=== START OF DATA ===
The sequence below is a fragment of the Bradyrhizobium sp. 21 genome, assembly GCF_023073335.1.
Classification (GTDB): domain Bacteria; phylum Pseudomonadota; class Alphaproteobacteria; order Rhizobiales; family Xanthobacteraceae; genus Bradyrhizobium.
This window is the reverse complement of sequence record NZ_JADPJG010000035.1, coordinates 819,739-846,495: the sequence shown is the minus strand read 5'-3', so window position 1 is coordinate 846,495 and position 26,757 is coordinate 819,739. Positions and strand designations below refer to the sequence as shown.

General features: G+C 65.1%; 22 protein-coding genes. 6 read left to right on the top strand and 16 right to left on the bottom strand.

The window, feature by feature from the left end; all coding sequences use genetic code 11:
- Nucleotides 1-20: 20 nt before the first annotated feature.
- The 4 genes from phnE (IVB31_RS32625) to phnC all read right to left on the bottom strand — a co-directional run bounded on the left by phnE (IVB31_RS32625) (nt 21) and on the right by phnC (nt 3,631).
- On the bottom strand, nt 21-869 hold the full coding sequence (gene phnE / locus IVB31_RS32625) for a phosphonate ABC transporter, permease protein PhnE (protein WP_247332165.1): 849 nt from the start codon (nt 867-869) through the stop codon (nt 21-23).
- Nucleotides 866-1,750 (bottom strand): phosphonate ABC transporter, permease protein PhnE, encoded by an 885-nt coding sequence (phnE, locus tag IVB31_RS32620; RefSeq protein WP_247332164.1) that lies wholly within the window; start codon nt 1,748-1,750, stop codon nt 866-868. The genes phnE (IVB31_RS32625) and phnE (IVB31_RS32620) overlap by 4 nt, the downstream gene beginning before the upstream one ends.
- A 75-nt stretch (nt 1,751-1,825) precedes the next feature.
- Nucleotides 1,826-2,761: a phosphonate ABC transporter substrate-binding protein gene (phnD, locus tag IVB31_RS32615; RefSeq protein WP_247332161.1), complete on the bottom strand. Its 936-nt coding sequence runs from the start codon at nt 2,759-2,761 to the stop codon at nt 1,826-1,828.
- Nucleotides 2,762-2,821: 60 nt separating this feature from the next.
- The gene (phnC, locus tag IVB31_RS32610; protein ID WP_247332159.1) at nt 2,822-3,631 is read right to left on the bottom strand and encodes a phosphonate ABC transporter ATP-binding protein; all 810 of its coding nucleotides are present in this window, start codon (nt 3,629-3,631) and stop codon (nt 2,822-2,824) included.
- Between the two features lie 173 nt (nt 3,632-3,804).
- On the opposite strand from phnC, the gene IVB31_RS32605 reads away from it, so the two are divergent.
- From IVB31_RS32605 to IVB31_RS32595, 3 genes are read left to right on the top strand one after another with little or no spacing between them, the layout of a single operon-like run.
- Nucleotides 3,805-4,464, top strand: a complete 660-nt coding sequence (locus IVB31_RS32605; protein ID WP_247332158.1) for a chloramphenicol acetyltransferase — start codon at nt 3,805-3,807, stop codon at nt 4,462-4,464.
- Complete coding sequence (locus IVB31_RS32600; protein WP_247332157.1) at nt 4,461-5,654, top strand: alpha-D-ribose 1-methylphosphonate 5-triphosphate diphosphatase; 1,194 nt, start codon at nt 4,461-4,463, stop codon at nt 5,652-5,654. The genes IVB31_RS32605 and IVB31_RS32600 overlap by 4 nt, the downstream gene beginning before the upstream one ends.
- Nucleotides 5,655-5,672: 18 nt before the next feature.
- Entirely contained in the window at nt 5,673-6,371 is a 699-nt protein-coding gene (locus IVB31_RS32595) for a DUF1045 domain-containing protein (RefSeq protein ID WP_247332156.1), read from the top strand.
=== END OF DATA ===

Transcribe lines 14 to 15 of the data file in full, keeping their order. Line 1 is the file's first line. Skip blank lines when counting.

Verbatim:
- Between the two features lie 173 nt (nt 3,632-3,804).
- On the opposite strand from phnC, the gene IVB31_RS32605 reads away from it, so the two are divergent.